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The Case For No. 1: Adley Rutschman

In putting together the Baseball America 2022 Top 100 Prospects, a clear top three prospects emerged in Orioles catcher Adley Rutschman, Royals shortstop Bobby Witt Jr. and Mariners outfielder Julio Rodriguez. As part of the process of gathering feedback for the Top 100, Baseball America surveyed nearly two dozen front office executives and scouting officials across the game on who the No. 1 prospect should be. Rutschman, Witt Jr. and Rodriguez each received multiple votes, and most officials said all three were worthy candidates with very little separation between them. 

As part of the lead up to Wednesday's release of the 2022 Top 100 Prospects, Baseball America is presenting the case for all three players to be No. 1. Below is the case for Rutschman. 

Since 2004, no catcher has hit at least .280 with 30 home runs in a season. Jorge Posada was the last to do it when he hit .281 with 30 home runs in 2003. The only other catcher to do it this millennium was Mike Piazza, who did it three years in a row from 2000-02.

If all goes according to plan, Adley Rutschman will be the one to end that drought.

Rutschman, the No. 1 overall pick in the 2019 draft, made his long-awaited full-season debut in 2021 and did not disappoint. The 23-year-old Orioles prospect hit .285/.397/.502 with 23 home runs, 75 RBIs, 79 walks and 90 strikeouts between Double-A Bowie and Triple-A Norfolk and received universal praise for his defense and on-field leadership.

That performance would be impressive for any player. The fact it came from a switch-hitting catcher elevates it from impressive to special.

“You don’t have guys who can play the position like he can,” one National League pro scouting director said. “Controls the zone, has impact potential with the bat, has a chance to be a well above-average catcher. It’s just so rare.”

In an era of declining offensive production from catchers, Rutschman projects to be an outlier.

Catchers combined to hit .228 in the major leagues last season, the lowest batting average for the position since 1918. They struck out in more than a quarter of their plate appearances, the only position group to reach that threshold even in an era of increased strikeout rates.

In short, teams today don’t get the production from their catchers that Rutschman projects to give to the Orioles. He is a better hitter from the right side (.350, 1.060 OPS) than the left side (.256, .825) but is plenty dangerous from both. Observers freely describe his command of the strike zone as “elite”, and his feel for contact earns consensus plus grades.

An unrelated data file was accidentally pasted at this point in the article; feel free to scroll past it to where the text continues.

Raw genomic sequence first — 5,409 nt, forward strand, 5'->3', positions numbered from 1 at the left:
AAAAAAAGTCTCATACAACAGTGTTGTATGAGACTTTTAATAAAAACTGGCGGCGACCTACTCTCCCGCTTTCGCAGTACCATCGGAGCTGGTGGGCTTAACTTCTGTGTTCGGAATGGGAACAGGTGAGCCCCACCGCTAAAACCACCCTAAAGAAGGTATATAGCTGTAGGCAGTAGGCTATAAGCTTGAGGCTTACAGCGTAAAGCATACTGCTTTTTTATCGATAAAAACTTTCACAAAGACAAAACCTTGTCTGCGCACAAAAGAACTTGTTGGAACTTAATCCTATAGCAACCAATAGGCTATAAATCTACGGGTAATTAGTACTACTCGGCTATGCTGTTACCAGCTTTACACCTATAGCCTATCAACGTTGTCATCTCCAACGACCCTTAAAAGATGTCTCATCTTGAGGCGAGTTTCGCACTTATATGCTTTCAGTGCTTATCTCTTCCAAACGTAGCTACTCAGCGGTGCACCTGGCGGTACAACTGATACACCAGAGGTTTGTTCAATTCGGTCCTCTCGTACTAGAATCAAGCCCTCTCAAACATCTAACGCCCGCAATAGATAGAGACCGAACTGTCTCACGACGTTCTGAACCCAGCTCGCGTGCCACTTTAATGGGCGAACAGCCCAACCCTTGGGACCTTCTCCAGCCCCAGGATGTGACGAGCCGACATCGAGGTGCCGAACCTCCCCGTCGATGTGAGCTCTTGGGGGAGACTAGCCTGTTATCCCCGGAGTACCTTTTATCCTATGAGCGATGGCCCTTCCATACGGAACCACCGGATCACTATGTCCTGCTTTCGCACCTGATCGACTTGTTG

If everything comes together, he has the ability to hit for power and average like no other catcher has in nearly two decades.

“He can be the best catcher in baseball and one of the best players in baseball,” one longtime American League pro scouting director said. “.280 with 30 bombs is perfectly reasonable. That type of production. He’s a well-rounded offensive player, he’s going to get on base, he’s going to hit for power, he’s going to make contact. He’s a very, very good offensive player at the hardest position in baseball.”

Rutschman’s offense draws the loudest raves, in part because there is nothing subtle about his explosive power and elite on-base skills. His defense, however, is hardly a weak point.

Rutschman is a consensus plus defender behind the plate with quiet movements, solid framing skills and excellent blocking and throwing abilities. As important as his physical attributes, his leadership and steady presence fit what every team looks for in a catcher.

“He reminds me of a young (Buster) Posey a lot in the way that he carries himself,” one opposing scout said. “Very quiet, very respectful, tremendous leadership that shows on the field. Plays hard. I like the way he calls the game, I like how he takes charge behind the dish … He’s going to be a franchise player.”

Bobby Witt Jr. (Photo By Kyle Rivas Getty Images)

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There is little doubt about Rutschman’s ability on either side of the ball. The only question is how his body will hold up against the rigors of catching.

It was only 2009 when another Orioles switch-hitting catcher ranked as the No. 1 prospect in baseball. Matt Wieters was considered an above-average hitter with above-average power and put up even gaudier numbers in the minor leagues than Rutschman. He went on to a solid 12-year major league career that included four all-star selections, but never quite lived up to the expectations held for him as the top overall prospect in the game.

The grind of catching took a toll. Wieters caught 618 of the first 657 games of his career. He then missed most of the 2014-15 seasons with injuries and played only two more full seasons the rest of his career.

“There is always risk in catchers,” another AL pro scouting director said. “Health, and then if the (automated ball-strike system) comes in, does that reduce the overall value?”

Even so, when it comes to pure talent, few players in baseball combine Rutschman’s offensive potential with his defensive attributes at a premium position. As long as he stays healthy, he has a chance to be one of baseball's elite young players.

“There’s nothing he doesn’t do,” an NL assistant general manager said. “Plus defender now and in the future. Doesn’t strike out, hits for power. Line them up, the scouting reports, the statistical weights. Doesn’t matter. He’s way above the rest.”

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